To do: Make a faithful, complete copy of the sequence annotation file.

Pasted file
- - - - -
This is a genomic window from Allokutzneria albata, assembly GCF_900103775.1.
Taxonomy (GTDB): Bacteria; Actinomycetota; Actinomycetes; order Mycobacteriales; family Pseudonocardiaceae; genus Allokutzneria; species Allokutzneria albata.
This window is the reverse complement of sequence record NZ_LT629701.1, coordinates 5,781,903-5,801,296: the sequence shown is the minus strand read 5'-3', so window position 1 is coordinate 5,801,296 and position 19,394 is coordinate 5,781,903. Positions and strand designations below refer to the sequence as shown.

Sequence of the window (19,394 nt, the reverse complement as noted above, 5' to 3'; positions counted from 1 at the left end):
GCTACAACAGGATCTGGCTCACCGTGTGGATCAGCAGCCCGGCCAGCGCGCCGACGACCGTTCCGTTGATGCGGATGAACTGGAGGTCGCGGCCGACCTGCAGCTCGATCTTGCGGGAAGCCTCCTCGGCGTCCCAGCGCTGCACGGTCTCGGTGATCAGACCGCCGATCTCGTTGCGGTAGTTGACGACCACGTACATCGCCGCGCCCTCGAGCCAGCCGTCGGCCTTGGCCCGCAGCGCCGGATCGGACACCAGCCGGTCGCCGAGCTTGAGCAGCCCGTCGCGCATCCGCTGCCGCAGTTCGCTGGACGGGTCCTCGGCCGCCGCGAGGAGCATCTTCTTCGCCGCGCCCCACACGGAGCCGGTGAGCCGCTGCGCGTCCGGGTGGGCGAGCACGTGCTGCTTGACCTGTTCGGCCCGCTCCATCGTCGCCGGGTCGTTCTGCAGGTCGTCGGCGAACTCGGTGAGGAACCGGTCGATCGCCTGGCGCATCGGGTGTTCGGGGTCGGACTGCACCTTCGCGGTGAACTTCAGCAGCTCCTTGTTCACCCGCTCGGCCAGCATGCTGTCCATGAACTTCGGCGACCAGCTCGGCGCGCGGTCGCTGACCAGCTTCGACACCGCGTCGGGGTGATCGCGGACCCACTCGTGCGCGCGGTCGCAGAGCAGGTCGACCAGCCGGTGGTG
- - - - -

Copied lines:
This is a genomic window from Allokutzneria albata, assembly GCF_900103775.1.
Taxonomy (GTDB): Bacteria; Actinomycetota; Actinomycetes; order Mycobacteriales; family Pseudonocardiaceae; genus Allokutzneria; species Allokutzneria albata.
This window is the reverse complement of sequence record NZ_LT629701.1, coordinates 5,781,903-5,801,296: the sequence shown is the minus strand read 5'-3', so window position 1 is coordinate 5,801,296 and position 19,394 is coordinate 5,781,903. Positions and strand designations below refer to the sequence as shown.

Sequence of the window (19,394 nt, the reverse complement as noted above, 5' to 3'; positions counted from 1 at the left end):
GCTACAACAGGATCTGGCTCACCGTGTGGATCAGCAGCCCGGCCAGCGCGCCGACGACCGTTCCGTTGATGCGGATGAACTGGAGGTCGCGGCCGACCTGCAGCTCGATCTTGCGGGAAGCCTCCTCGGCGTCCCAGCGCTGCACGGTCTCGGTGATCAGACCGCCGATCTCGTTGCGGTAGTTGACGACCACGTACATCGCCGCGCCCTCGAGCCAGCCGTCGGCCTTGGCCCGCAGCGCCGGATCGGACACCAGCCGGTCGCCGAGCTTGAGCAGCCCGTCGCGCATCCGCTGCCGCAGTTCGCTGGACGGGTCCTCGGCCGCCGCGAGGAGCATCTTCTTCGCCGCGCCCCACACGGAGCCGGTGAGCCGCTGCGCGTCCGGGTGGGCGAGCACGTGCTGCTTGACCTGTTCGGCCCGCTCCATCGTCGCCGGGTCGTTCTGCAGGTCGTCGGCGAACTCGGTGAGGAACCGGTCGATCGCCTGGCGCATCGGGTGTTCGGGGTCGGACTGCACCTTCGCGGTGAACTTCAGCAGCTCCTTGTTCACCCGCTCGGCCAGCATGCTGTCCATGAACTTCGGCGACCAGCTCGGCGCGCGGTCGCTGACCAGCTTCGACACCGCGTCGGGGTGATCGCGGACCCACTCGTGCGCGCGGTCGCAGAGCAGGTCGACCAGCCGGTGGTG